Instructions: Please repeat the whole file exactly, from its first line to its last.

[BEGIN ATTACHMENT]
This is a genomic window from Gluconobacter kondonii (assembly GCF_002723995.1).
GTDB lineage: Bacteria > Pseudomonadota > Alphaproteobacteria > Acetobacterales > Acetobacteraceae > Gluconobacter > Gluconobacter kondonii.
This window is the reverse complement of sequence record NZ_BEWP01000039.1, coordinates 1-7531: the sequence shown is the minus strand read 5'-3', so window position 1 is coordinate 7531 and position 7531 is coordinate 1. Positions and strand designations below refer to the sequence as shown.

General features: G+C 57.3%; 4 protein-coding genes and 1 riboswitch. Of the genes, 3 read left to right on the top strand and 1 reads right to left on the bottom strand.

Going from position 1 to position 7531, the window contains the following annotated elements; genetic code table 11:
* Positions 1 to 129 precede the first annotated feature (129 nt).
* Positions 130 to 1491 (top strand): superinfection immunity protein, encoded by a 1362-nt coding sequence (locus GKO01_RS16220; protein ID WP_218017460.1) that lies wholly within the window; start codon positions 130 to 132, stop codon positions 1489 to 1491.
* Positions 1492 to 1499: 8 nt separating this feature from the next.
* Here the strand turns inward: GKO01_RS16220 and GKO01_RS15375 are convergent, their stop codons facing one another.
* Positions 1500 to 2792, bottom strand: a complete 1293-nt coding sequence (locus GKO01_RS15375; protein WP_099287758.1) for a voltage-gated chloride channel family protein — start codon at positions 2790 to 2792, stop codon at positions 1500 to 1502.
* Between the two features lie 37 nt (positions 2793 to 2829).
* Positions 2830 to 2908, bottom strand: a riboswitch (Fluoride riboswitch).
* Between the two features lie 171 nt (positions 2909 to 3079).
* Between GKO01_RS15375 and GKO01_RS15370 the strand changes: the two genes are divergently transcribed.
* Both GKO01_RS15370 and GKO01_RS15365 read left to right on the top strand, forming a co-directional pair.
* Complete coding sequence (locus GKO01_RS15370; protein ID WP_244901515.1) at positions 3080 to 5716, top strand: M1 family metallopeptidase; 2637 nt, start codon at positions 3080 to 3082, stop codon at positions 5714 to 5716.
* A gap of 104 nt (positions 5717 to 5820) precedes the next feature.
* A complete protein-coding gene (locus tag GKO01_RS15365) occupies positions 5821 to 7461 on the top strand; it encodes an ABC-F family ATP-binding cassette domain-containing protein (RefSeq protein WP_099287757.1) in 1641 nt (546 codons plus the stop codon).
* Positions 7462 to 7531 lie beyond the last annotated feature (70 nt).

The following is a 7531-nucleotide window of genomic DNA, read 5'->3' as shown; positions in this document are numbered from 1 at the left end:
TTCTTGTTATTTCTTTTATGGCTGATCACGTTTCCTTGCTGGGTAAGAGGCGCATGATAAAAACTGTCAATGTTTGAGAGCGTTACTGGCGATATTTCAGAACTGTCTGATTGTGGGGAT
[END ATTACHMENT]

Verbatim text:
This is a genomic window from Gluconobacter kondonii (assembly GCF_002723995.1).
GTDB lineage: Bacteria > Pseudomonadota > Alphaproteobacteria > Acetobacterales > Acetobacteraceae > Gluconobacter > Gluconobacter kondonii.
This window is the reverse complement of sequence record NZ_BEWP01000039.1, coordinates 1-7531: the sequence shown is the minus strand read 5'-3', so window position 1 is coordinate 7531 and position 7531 is coordinate 1. Positions and strand designations below refer to the sequence as shown.

General features: G+C 57.3%; 4 protein-coding genes and 1 riboswitch. Of the genes, 3 read left to right on the top strand and 1 reads right to left on the bottom strand.

Going from position 1 to position 7531, the window contains the following annotated elements; genetic code table 11:
* Positions 1 to 129 precede the first annotated feature (129 nt).
* Positions 130 to 1491 (top strand): superinfection immunity protein, encoded by a 1362-nt coding sequence (locus GKO01_RS16220; protein ID WP_218017460.1) that lies wholly within the window; start codon positions 130 to 132, stop codon positions 1489 to 1491.
* Positions 1492 to 1499: 8 nt separating this feature from the next.
* Here the strand turns inward: GKO01_RS16220 and GKO01_RS15375 are convergent, their stop codons facing one another.
* Positions 1500 to 2792, bottom strand: a complete 1293-nt coding sequence (locus GKO01_RS15375; protein WP_099287758.1) for a voltage-gated chloride channel family protein — start codon at positions 2790 to 2792, stop codon at positions 1500 to 1502.
* Between the two features lie 37 nt (positions 2793 to 2829).
* Positions 2830 to 2908, bottom strand: a riboswitch (Fluoride riboswitch).
* Between the two features lie 171 nt (positions 2909 to 3079).
* Between GKO01_RS15375 and GKO01_RS15370 the strand changes: the two genes are divergently transcribed.
* Both GKO01_RS15370 and GKO01_RS15365 read left to right on the top strand, forming a co-directional pair.
* Complete coding sequence (locus GKO01_RS15370; protein ID WP_244901515.1) at positions 3080 to 5716, top strand: M1 family metallopeptidase; 2637 nt, start codon at positions 3080 to 3082, stop codon at positions 5714 to 5716.
* A gap of 104 nt (positions 5717 to 5820) precedes the next feature.
* A complete protein-coding gene (locus tag GKO01_RS15365) occupies positions 5821 to 7461 on the top strand; it encodes an ABC-F family ATP-binding cassette domain-containing protein (RefSeq protein WP_099287757.1) in 1641 nt (546 codons plus the stop codon).
* Positions 7462 to 7531 lie beyond the last annotated feature (70 nt).

The following is a 7531-nucleotide window of genomic DNA, read 5'->3' as shown; positions in this document are numbered from 1 at the left end:
TTCTTGTTATTTCTTTTATGGCTGATCACGTTTCCTTGCTGGGTAAGAGGCGCATGATAAAAACTGTCAATGTTTGAGAGCGTTACTGGCGATATTTCAGAACTGTCTGATTGTGGGGAT